Once our launchpads were in place, we needed to figure out what needed to go into them and then, an even more daunting task, create a routine around getting that stuff packed-up each evening before bed. I worked individually with each of my children to create a list of items that should always be on their personal launchpad, creating a schedule for special items that were only needed on certain days . We then attempted to arrange all of the requisite items in the baskets. All three kids had a backpack, my eldest often needed her guitar, and, as a three-season athlete and musician, my middle child took a sports bag and his cello pretty much every day. As doing so would help streamline our mornings, it made sense for us to pre-pack their snacks and water bottles every night. We also discovered that they needed a spot for their outerwear because, honestly, rummaging around in the front hall closet every morning was not working. The baskets filled up fast, so, after consideration, we tweaked our original design by placing a long mat under the baskets, providing additional room for the larger items and protecting the floor from the inevitable reality of wet boots and dirty sneakers. Partnering with my children to create their launchpads ended up being a bunch of fun. The process really helped all of us to appreciate how much we were juggling as a family. More significantly, we all felt hopeful that setting up a routine around using the new launchpads would lead to calmer, more organized lives, which it did. Eventually.
I took a disciplined, though my offspring might say, “militant,” approach to mastering the launchpad system. When we walked through the door each afternoon, the kids dumped their backpacks into their baskets and placed additional items either into or next to their baskets. After that, they dug out what they needed to do for homework that evening and anything else that needed to be managed. Water bottles and lunchboxes got washed and refilled. Instruments got practiced. Sports bags got emptied and repacked. Every evening each child reviewed their individual list, and I helped them double check their baskets before bed to ensure that they had whatever was on their list for the next day, be it gym class, library day, a music lesson, or an away game. Within a few weeks, my middle schoolers were moving with increased independence through the unpacking and repacking routine. They even identified other steps to improve our system, like charging their laptops right in their backpacks by plugging them into a nearby outlet at night. Practice was certainly paying off!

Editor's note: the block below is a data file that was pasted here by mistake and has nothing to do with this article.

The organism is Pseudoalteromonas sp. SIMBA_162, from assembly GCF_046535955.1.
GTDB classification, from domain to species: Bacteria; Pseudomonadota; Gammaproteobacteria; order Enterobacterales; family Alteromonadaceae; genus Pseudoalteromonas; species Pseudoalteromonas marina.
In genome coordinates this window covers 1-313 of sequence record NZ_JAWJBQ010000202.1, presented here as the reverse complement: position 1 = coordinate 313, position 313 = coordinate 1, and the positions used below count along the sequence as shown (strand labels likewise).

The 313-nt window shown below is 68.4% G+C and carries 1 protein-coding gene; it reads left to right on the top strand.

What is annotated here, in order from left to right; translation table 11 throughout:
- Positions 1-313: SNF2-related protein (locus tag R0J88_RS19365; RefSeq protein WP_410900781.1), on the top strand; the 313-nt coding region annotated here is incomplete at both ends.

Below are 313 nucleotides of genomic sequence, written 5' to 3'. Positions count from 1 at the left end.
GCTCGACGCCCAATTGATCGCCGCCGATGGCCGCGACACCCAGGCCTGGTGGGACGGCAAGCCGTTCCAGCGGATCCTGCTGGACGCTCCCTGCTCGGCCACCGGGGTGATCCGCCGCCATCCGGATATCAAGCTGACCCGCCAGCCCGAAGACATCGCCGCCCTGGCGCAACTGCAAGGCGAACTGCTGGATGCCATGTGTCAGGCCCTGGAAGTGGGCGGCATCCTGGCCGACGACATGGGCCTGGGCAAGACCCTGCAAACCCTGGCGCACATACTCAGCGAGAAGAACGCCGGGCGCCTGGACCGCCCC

Teaching my kids how to use their launchpads took a few months of tweaking and practice to master, but the end result was well worth the effort. Sure, on the rare occasion, somebody left that something-or-other they really, really needed at home because, you know, nobody’s perfect. The real benefit for my children was that their mornings felt manageable because they could roll out of bed, grab the stuff off their launchpads, and start the day confident that they were prepared for whatever adventures lay ahead! For me, the biggest win was that I knew my kids could replicate this system when they moved away to college and again when they have families of their own, setting them up for success no matter where they end up in the universe.
To set up and master a launchpad system in your universe:
- Designate a space that is large enough for your belongings and that does not need to fill another purpose.
- Create a list of items that need to “live” in that space.
- Determine whether or not you need to add additional storage or give definition to that space (ex: baskets, rug, shelf, or hook).
- Arrange your items on your launchpad in a way that enables you to double check them against your checklist without digging through them.
- Create an evening routine around collecting what you need, organizing it on your launchpad, and checking it against your list.
- Be open to tweaking your system when you discover a way to improve it!
Below is a checklist that you can use (or adapt) to support your success: